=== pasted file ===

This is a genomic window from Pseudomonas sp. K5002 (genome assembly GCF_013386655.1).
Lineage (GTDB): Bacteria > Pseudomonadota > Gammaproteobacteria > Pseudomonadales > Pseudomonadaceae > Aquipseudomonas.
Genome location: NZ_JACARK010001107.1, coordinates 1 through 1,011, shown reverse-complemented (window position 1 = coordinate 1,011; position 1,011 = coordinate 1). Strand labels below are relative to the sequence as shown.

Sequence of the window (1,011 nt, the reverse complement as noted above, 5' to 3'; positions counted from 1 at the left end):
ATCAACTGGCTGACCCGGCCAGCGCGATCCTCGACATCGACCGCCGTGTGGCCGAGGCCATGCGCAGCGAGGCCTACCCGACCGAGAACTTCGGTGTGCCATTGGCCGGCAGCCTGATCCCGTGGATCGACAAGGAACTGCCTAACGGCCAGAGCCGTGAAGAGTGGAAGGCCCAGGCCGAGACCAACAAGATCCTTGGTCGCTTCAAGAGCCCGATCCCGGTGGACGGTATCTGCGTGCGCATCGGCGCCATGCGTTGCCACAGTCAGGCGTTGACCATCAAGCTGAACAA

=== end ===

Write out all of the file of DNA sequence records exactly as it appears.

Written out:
This is a genomic window from Pseudomonas sp. K5002 (genome assembly GCF_013386655.1).
Lineage (GTDB): Bacteria > Pseudomonadota > Gammaproteobacteria > Pseudomonadales > Pseudomonadaceae > Aquipseudomonas.
Genome location: NZ_JACARK010001107.1, coordinates 1 through 1,011, shown reverse-complemented (window position 1 = coordinate 1,011; position 1,011 = coordinate 1). Strand labels below are relative to the sequence as shown.

Sequence of the window (1,011 nt, the reverse complement as noted above, 5' to 3'; positions counted from 1 at the left end):
ATCAACTGGCTGACCCGGCCAGCGCGATCCTCGACATCGACCGCCGTGTGGCCGAGGCCATGCGCAGCGAGGCCTACCCGACCGAGAACTTCGGTGTGCCATTGGCCGGCAGCCTGATCCCGTGGATCGACAAGGAACTGCCTAACGGCCAGAGCCGTGAAGAGTGGAAGGCCCAGGCCGAGACCAACAAGATCCTTGGTCGCTTCAAGAGCCCGATCCCGGTGGACGGTATCTGCGTGCGCATCGGCGCCATGCGTTGCCACAGTCAGGCGTTGACCATCAAGCTGAACAA